APPELLATE COURT OF ILLINOIS, FIRST DISTRICT, FIFTH DIVISION
540 N.E.2d 782, 184 Ill. App. 3d 277, 132 Ill. Dec. 860 1989.IL.453
JUSTICE COCCIA delivered the opinion of the court. MURRAY, P.J., and LORENZ, J., concur.
DECISION OF THE COURT DELIVERED BY THE HONORABLE JUDGE COCCIA
Charles Brown and DeWayne Thomas were charged by indictment with possessing Dennis Prisant's 1984 Oldsmobile, vehicle identification number 1G3AZ57YXEE320794. Brown was tried without a jury on October 27, 1986. It was stipulated at trial that an agent from Seltzer Leasing Corporation of Northbrook, if called, would testify that in April 1986, Seltzer owned a 1984 Olds Coupe, vehicle identification number 1G3AZ57YXEE320794, Illinois license plate number SLC90, and that it leased this car to Dennis Prisant on April 22 and 23. It was also stipulated that Prisant, if called, would testify that he was in possession of this vehicle on April 22, 1986, that he gave no one permission to possess it, and that the car was in normal operating condition the last time he saw it.
The sole witness for the prosecution was Officer Calvin Blanks of the Chicago police department. Officer Blanks testified that he and his partner were on routine patrol at approximately 11:50 p.m. on April 22, 1986. Both officers were in plain clothes, and Blanks was driving their unmarked vehicle. They received a report over the radio that an auto was being stripped in the alley behind 4107 West Harrison in Chicago. They entered the alley and headed west with their lights off. Blanks observed a parked auto with two men next to it. Although this vehicle's lights also were off, lighting conditions were good, because of a nearby streetlamp. Blanks stopped his car no more than 15 feet away from the other car, which was facing him. He noticed that one man, whom he identified in court as Brown, was stooped over the left front portion of the parked vehicle, next to the front tire. The other man was at the left rear portion of the vehicle, near the rear tire. Blanks observed that Brown was in the process of taking the left front tire off the car. Blanks exited the unmarked squad car and announced his office. After this announcement, Brown stood up straight, with the tire still in his hands, and turned toward Blanks. The latter walked toward Brown. He "froze" for a few seconds, looking directly at Blanks, then dropped the tire and fled.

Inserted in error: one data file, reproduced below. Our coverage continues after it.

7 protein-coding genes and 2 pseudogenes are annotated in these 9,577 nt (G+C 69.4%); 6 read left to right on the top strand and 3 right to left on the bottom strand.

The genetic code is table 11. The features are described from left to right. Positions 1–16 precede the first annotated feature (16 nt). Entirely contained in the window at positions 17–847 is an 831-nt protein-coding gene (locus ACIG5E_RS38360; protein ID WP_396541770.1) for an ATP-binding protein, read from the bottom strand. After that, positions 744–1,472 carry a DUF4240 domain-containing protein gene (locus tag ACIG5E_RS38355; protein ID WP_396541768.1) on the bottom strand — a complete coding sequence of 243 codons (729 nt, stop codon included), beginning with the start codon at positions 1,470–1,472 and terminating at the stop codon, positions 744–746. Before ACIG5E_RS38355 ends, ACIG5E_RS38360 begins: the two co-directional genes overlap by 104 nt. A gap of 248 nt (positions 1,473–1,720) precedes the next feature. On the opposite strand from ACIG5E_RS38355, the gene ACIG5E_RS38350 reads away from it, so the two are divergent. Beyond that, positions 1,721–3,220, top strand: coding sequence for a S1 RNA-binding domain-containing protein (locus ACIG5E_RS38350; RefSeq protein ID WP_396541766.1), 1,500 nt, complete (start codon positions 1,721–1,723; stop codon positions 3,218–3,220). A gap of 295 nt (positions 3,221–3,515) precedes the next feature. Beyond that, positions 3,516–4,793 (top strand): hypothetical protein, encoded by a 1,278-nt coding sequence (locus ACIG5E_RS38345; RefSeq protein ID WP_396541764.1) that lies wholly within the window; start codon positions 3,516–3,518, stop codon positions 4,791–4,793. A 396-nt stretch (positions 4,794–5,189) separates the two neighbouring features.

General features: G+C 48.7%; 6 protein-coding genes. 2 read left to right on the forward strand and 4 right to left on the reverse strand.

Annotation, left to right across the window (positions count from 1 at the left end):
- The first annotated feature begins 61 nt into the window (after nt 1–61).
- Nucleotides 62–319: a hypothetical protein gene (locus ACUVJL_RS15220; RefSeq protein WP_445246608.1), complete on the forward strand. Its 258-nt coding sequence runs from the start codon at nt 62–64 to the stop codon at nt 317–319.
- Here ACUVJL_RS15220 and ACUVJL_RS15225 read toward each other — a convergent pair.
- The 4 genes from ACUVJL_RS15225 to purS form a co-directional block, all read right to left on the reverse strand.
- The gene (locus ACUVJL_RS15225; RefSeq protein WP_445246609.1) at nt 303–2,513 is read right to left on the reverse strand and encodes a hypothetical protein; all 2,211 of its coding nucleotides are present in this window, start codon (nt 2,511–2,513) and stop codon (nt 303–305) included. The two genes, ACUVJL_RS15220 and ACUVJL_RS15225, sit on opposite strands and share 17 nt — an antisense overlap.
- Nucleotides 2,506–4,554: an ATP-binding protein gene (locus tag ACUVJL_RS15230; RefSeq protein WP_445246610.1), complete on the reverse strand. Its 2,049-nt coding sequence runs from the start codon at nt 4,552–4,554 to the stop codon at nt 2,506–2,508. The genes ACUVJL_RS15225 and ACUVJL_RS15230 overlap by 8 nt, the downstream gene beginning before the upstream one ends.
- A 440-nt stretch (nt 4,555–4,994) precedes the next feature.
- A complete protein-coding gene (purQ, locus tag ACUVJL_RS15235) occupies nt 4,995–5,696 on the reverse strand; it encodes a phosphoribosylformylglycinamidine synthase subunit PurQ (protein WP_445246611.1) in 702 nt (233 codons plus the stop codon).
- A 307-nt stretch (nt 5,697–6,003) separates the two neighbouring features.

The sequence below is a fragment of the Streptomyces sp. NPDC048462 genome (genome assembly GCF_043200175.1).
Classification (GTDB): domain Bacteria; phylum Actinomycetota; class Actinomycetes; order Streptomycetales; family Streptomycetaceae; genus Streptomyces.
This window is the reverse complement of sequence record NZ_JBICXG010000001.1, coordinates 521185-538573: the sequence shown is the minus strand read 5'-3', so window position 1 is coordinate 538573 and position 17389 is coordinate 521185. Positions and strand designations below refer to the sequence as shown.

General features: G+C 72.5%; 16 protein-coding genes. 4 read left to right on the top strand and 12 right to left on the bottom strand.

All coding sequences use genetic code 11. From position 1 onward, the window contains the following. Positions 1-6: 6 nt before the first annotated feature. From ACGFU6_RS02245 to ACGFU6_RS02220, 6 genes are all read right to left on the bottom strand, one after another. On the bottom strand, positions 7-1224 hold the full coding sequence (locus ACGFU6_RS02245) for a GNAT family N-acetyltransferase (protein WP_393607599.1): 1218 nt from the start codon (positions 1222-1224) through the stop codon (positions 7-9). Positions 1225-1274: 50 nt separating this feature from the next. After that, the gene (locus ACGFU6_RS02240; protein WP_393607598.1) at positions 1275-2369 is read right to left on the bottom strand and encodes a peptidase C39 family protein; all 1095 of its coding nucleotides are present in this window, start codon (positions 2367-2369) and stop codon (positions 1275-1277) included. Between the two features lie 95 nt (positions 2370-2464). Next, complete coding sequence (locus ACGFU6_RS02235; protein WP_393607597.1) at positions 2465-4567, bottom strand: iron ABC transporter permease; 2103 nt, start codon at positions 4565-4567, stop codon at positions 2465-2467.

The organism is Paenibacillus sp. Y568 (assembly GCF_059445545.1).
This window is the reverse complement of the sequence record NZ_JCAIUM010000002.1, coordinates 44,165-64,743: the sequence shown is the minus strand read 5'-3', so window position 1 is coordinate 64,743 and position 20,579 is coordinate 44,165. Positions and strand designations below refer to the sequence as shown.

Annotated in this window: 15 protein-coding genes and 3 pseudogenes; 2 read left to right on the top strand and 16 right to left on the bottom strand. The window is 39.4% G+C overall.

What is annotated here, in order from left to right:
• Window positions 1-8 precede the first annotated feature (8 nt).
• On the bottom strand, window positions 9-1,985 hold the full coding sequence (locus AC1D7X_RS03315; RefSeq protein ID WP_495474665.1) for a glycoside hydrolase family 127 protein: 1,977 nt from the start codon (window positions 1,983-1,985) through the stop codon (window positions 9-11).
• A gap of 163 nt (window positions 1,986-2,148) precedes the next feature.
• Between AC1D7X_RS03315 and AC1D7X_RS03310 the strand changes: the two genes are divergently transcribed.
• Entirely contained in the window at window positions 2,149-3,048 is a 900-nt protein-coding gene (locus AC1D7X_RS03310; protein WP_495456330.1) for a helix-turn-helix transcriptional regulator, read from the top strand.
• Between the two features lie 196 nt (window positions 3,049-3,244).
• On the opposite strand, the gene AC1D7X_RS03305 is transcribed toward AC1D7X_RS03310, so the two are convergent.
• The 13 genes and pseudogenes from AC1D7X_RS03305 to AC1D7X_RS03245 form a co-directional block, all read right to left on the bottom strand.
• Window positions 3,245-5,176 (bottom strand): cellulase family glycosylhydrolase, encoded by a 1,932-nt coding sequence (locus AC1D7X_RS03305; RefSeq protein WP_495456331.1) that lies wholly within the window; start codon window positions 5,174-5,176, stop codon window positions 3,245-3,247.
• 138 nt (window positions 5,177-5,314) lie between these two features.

The other suspect also ran, and Blanks and his partner pursued them. Brown ran south, then turned west into an adjacent alley. He climbed a nearby fence and went into a yard. During the chase, Blanks maintained a distance of no more than 10 feet behind Brown. Blanks told his partner to follow Brown, while he continued down the alley and turned onto the street. Blanks then headed east. No more than 10 seconds elapsed between the time Blanks lost sight of Brown in the alley and the time he saw Brown emerge from a gangway, enter the street, and turn west, some 40 feet away from him. Brown continued running for approximately 15 feet, then stopped and began to walk. No one else was on the street at that time. Blanks took Brown into custody, noting that he was breathing heavily.
After handcuffing Brown, Blanks conducted a search. He felt a hard object in Brown's left jacket pocket, which on examination proved to be four Oldsmobile hubcap emblems. Blanks placed Brown in the unmarked squad car and then searched the location surrounding the parked car, where he first saw Brown. The car had Illinois license plates, which read "Sam Lincoln Charlie 9090." It was jacked up, with only one tire remaining. Blanks recovered three more tires and one spare in the area. He stated that, "On all the tires the hubcaps had been removed" and that the emblems had been removed from the hubcaps.